Texas Holdem is the most popular way to play poker in the world by a mile. It’s easy to see why; Holdem just has everything. It’s simple to learn and impossible to 100% master, making it one of the premier variants for beginner players.
Holdem’s simplicity also makes it one of the more exciting formats in competitive poker. The audience only needs to keep track of five community cards and two hole cards per player, making Holdem the mode of choice for broadcast poker tournaments.
However, despite Holdem’s dominance, it’s not the only option. Omaha and Stud poker are fantastic alternatives to Holdem, even if their small player bases don’t reflect it. If you’re still skeptical, you should know that some pros even prefer those types to Holdem! Here are a few of the best poker players specializing outside Texas Holdem.
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Phil Galfond: The Omaha Specialist
Phil Galfond is one of the top modern-day poker pros. A force to be reckoned with both online and offline, Galfond has over $3 million in live tournament earnings from high-profile series like the World Series of Poker (WSOP), which he has three bracelets from.
Galfond is also a notorious online cash game grinder, regularly competing against the best in the scene, like Tom “Durrrr” Dwan and Daniel “Jungleman” Cates. His reputation online led to him participating in NBC’s iconic poker TV show Poker After Dark. Finally, Galfond has also been a poker coach, even founding his own coaching site, Run It Once Training.
Perhaps the most surprising part about Galfond’s achievements is that he doesn’t focus on Holdem like many others. Two of his WSOP bracelets come from Omaha poker, solidifying his reputation as one of the world’s best Pot Limit Omaha players.
Following the trend set by his friend Tom Dwan, Galfond has established the “Galfond Challenge,” prompting players worldwide to test their skills against him in high-stakes Pot Limit Omaha, giving a bonus to the winner. So far, Galfond is undefeated, having crushed four of his opponents.
Billy Baxter: The Lowball Master
If you know who Billy Baxter is, his lowball career may not even be the first thing that comes to mind. Baxter’s known as “The Robin Hood of Poker” for his court case against the IRS. The US had just passed new legislation concerning taxes, and this one ruled that “unearned income” from casino games like poker could be taxed up to 70%, a 20% increase from the prior 50%.
Baxter did not like that. Professional athletes were exempt from the tax increase, so he argued that as a professional poker player, he worked just as hard, if not harder for his money than players like golfer Jack Nicklaus. Against all odds, Baxter actually won the case, forever helping poker players in America keep a larger portion of their earnings.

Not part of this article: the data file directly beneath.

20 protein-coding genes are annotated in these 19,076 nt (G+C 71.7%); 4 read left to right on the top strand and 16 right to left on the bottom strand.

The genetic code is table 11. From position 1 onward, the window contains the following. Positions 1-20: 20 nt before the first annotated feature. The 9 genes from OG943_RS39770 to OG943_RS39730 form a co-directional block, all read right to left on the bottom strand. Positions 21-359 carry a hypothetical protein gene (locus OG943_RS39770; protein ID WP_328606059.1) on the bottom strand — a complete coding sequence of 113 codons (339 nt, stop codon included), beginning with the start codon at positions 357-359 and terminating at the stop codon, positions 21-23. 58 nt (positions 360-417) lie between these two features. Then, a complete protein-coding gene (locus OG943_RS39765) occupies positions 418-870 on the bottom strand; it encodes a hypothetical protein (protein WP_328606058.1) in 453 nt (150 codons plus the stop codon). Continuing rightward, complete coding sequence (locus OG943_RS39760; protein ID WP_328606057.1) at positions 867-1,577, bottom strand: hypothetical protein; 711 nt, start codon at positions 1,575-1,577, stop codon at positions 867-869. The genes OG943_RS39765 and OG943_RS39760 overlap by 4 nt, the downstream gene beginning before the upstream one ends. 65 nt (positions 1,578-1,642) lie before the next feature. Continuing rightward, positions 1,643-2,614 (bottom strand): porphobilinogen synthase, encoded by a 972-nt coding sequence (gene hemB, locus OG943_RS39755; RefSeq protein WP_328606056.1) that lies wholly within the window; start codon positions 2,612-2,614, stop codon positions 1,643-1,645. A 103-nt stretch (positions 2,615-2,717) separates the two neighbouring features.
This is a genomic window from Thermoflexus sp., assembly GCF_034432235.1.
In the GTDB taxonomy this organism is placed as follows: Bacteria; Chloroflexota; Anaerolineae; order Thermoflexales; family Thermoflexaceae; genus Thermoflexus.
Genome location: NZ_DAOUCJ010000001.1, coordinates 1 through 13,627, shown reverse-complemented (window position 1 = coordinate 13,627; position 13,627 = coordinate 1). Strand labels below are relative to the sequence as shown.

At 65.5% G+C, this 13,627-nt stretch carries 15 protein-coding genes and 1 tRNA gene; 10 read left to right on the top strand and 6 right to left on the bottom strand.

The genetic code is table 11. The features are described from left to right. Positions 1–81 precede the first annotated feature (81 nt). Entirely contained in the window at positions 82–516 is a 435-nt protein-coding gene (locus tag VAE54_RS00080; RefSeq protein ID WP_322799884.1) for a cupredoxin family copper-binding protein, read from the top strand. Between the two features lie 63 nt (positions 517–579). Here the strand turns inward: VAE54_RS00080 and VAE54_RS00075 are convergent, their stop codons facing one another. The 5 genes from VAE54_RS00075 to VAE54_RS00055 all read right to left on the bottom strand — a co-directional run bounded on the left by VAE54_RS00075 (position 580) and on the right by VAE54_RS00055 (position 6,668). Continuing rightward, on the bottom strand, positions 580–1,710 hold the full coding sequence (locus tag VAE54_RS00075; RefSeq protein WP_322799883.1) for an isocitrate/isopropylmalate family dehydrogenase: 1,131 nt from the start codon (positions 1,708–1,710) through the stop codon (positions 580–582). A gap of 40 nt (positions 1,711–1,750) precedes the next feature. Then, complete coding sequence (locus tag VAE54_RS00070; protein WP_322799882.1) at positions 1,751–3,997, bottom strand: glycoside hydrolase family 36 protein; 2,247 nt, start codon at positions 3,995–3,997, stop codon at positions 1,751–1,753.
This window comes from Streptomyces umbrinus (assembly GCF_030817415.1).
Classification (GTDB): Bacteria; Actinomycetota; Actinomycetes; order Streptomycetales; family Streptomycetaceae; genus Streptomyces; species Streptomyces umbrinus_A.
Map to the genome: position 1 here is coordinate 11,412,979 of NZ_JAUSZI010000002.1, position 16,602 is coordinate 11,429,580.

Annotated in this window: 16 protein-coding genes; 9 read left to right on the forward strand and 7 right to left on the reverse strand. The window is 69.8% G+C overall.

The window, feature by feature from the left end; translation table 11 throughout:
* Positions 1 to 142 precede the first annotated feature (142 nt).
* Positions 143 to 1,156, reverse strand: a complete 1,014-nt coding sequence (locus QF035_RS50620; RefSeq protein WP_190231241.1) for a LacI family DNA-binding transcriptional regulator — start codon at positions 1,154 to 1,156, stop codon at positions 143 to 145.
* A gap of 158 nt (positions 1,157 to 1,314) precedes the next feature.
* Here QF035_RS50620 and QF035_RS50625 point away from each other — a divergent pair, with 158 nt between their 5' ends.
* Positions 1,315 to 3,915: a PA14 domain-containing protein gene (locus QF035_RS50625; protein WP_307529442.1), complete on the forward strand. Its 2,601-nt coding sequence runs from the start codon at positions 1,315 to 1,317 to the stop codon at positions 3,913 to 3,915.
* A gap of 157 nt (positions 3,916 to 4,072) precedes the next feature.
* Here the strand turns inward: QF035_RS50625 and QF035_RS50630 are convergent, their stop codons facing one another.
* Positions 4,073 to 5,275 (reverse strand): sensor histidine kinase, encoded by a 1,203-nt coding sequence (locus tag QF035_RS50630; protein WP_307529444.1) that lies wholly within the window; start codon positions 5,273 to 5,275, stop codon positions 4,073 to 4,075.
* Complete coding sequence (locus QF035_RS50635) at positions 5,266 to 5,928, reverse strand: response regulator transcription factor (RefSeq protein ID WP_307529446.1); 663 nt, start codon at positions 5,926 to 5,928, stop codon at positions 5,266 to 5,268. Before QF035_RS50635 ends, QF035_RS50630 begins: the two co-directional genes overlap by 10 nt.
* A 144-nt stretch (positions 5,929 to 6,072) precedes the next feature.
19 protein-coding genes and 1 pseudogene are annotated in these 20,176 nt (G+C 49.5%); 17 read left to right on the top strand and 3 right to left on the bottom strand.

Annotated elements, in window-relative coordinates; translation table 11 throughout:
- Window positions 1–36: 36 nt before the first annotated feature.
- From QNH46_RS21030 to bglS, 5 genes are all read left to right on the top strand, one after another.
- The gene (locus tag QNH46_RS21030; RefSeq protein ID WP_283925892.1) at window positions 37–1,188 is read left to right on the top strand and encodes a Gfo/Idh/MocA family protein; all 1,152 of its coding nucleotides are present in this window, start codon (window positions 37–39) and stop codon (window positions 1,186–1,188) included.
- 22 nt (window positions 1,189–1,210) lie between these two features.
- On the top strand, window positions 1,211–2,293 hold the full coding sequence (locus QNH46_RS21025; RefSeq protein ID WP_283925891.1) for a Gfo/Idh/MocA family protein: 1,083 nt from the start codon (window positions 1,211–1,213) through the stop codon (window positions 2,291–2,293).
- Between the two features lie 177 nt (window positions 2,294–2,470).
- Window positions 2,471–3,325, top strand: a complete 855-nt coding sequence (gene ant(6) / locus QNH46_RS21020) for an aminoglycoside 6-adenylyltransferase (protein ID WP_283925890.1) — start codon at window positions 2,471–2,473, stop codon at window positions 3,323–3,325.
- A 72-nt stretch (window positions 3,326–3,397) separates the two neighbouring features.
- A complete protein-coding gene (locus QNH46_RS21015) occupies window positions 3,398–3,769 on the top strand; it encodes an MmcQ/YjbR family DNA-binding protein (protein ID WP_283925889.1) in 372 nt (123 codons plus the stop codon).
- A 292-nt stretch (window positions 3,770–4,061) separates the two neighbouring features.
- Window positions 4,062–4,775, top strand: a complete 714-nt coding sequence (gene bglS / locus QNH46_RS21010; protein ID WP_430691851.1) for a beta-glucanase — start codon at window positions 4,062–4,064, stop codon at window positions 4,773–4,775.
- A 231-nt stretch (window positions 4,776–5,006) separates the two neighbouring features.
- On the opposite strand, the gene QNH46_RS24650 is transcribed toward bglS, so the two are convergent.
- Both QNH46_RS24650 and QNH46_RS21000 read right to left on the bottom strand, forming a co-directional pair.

See, that’s the famous part about Baxter. However, did you know that he has seven WSOP bracelets? He’s an exceptional player, but a shocking fact is that all those bracelets were earned in lowball events! Lowball poker means the hand rankings are in reverse order. This format is usually reserved for stud poker. If that wasn’t surprising enough, Baxter’s first 27 tournament cashes were all exclusively from lowball events! Talk about a specialty!
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Phil Ivey: The Tiger Woods of Poker
Phil Ivey is widely regarded as one of the best poker players in the world. He’s an insanely well-rounded player known for his tournament achievements and cash game prowess. He has over $38 million in live tournament earnings and ten WSOP bracelets.
Ivey’s also a regular at the Bellagio’s infamous cash games, where the stakes can go as high as $4000/$8000. He’s known for his heads-up prowess, once making $16 million in three days off Texan billionaire Andy Beal. All this success has led to him getting nicknamed, “The Tiger Woods of Poker.”
While Ivey succeeded in nearly every format poker offers, Omaha holds a special place in his heart. His first WSOP bracelet was from the 2000 WSOP’s Pot Limit Omaha event, and three of his ten bracelets are from Omaha.
Chip Reese: The Stud King
Finally, we have Chip Reese, the quintessential example of a poker gentleman. He had a pleasant, humble attitude at the table, a rare sight among poker players. He always kept his cool, earning the respect and admiration of all his peers. A family man through and through, he once left a $700,000 cash game just to catch his son’s little league game.
Reese had three WSOP bracelets and was widely regarded by members of poker’s old guard as the best all-around player ever. While he was skilled in all formats, there was one everyone agreed he was the undisputed number one at: Seven Card Stud.
Reese was a legend in Seven Card Stud, even authoring a chapter about it in Doyle Brunson’s essential strategy book Super/System. Two of his bracelets came from Stud, and the last came from the first $50,000 H.O.R.S.E event in 2006, now one of the most prestigious events at the WSOP.
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Give these variants a try!
If you feel tired of Texas Holdem, don’t hesitate to try out Omaha or some Stud Poker! These pros have shown that those variants are feasible alternatives providing the same competitive experience as Holdem. They can be the perfect way to rekindle your enjoyment of poker, or simply spice things up after playing Holdem for a while.